“I'll take her at her word that it was inadvertent, but the gravity of that impact, having a state representative essentially sending out a message that says American Jews are in a conspiracy to destroy democracy – it's just a very upsetting and disturbing thing to be seen.”

Danson said he was not aware that Johnson had made an effort to reach out to the local Jewish community, but said it was important that people talk to one another. 

That's what Rep. Mike Bordes, a fellow Republican, said he was hoping to do.

Bordes said he was rattled by the posting. "It goes against everything I believe in," Bordes said Saturday. He said he was “blown away” and “shaken up” by Johnson's tweet, and heard from a lot of constituents who let him know they were upset with the posting.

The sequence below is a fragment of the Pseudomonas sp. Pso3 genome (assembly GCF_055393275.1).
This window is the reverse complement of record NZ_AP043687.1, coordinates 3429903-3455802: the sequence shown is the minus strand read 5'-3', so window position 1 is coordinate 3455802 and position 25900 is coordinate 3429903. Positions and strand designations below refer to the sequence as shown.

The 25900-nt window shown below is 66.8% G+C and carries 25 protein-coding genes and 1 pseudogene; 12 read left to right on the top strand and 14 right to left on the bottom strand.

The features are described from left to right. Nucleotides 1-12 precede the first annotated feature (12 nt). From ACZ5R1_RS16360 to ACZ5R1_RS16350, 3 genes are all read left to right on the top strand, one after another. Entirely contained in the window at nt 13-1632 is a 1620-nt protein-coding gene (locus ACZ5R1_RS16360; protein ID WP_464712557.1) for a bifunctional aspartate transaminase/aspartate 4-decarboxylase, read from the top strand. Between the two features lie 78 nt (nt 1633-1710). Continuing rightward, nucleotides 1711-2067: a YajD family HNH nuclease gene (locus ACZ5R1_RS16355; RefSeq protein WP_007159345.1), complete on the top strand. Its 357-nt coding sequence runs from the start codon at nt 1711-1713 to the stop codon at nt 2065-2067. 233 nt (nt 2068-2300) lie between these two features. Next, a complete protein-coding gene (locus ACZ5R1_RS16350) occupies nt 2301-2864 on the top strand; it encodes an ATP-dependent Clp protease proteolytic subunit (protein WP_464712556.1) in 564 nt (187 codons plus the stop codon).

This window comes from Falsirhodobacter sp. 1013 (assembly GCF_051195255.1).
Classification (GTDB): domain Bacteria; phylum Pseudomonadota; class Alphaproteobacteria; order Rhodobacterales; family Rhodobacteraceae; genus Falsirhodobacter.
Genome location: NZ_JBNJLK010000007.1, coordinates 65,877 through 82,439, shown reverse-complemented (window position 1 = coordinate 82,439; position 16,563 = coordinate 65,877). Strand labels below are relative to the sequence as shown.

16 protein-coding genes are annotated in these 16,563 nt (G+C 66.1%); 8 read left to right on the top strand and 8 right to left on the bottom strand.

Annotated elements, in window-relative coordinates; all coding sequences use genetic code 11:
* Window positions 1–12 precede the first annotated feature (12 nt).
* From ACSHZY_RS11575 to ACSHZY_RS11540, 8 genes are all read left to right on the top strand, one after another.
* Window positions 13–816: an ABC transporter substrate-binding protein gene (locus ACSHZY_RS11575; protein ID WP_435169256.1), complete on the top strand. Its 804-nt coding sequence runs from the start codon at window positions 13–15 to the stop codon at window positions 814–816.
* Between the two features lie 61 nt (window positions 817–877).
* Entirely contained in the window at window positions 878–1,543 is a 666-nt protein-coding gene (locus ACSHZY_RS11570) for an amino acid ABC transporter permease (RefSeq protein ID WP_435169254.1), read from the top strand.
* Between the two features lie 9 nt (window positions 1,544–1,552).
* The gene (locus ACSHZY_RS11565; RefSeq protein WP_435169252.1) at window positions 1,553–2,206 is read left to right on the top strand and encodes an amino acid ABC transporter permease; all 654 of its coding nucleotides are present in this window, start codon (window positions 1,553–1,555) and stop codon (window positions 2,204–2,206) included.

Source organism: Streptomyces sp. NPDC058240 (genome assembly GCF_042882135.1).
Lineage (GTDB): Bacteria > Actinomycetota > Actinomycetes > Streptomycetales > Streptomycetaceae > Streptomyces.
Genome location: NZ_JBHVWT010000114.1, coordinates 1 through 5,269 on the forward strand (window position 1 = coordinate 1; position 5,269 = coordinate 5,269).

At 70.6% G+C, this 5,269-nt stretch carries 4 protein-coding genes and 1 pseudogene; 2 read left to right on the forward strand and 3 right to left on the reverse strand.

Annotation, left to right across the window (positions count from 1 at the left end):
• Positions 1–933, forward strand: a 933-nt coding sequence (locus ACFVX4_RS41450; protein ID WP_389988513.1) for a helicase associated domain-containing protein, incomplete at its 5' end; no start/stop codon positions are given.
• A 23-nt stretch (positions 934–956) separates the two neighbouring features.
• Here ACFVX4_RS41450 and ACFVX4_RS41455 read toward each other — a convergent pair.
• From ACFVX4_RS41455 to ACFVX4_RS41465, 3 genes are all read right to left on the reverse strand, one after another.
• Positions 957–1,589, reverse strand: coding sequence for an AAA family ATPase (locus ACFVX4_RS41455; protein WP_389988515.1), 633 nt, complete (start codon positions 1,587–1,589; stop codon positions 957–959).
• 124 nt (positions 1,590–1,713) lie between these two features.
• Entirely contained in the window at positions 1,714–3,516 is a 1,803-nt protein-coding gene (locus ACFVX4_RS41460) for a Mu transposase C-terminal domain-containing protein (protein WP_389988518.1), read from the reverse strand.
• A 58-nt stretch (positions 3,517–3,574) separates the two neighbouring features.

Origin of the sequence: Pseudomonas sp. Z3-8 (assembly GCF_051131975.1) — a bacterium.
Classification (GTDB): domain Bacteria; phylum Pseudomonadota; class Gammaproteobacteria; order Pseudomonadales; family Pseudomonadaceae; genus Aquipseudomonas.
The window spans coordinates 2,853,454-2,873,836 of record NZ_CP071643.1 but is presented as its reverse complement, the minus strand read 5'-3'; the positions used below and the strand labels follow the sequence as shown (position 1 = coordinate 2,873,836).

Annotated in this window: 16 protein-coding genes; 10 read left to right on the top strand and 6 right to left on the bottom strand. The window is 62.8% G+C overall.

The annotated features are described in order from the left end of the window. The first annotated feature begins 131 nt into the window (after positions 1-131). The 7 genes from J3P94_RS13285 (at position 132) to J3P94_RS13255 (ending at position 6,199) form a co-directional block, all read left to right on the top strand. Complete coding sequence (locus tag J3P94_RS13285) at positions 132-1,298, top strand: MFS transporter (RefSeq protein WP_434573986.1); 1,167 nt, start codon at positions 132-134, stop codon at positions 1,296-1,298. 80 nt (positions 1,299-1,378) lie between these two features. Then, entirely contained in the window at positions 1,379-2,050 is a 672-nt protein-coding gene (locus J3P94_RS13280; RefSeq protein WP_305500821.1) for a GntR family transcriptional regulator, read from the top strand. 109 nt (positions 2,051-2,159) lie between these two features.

“I think the image is what bothers me the most,” Bordes said, adding that he wanted to speak with Johnson and gather more information before forming an opinion.

School district gets an earful

Lounsbury and School Superintendent Steve Tucker said the emails and calls the school district received made it clear that Johnson's posting angered a lot of people.

“Most emails that I have gotten and, from what I've heard most of the voice mails, do express great displeasure with quotes she made and the majority of them are asking for her resignation from the board,” Lounsbury said.

Lounsbury called Johnson's posting of the link “racist, anti-Semitic posts,” and said “certainly we don't condone that.”

But, she said, there is also no state law that would allow the School Board to remove one of its members.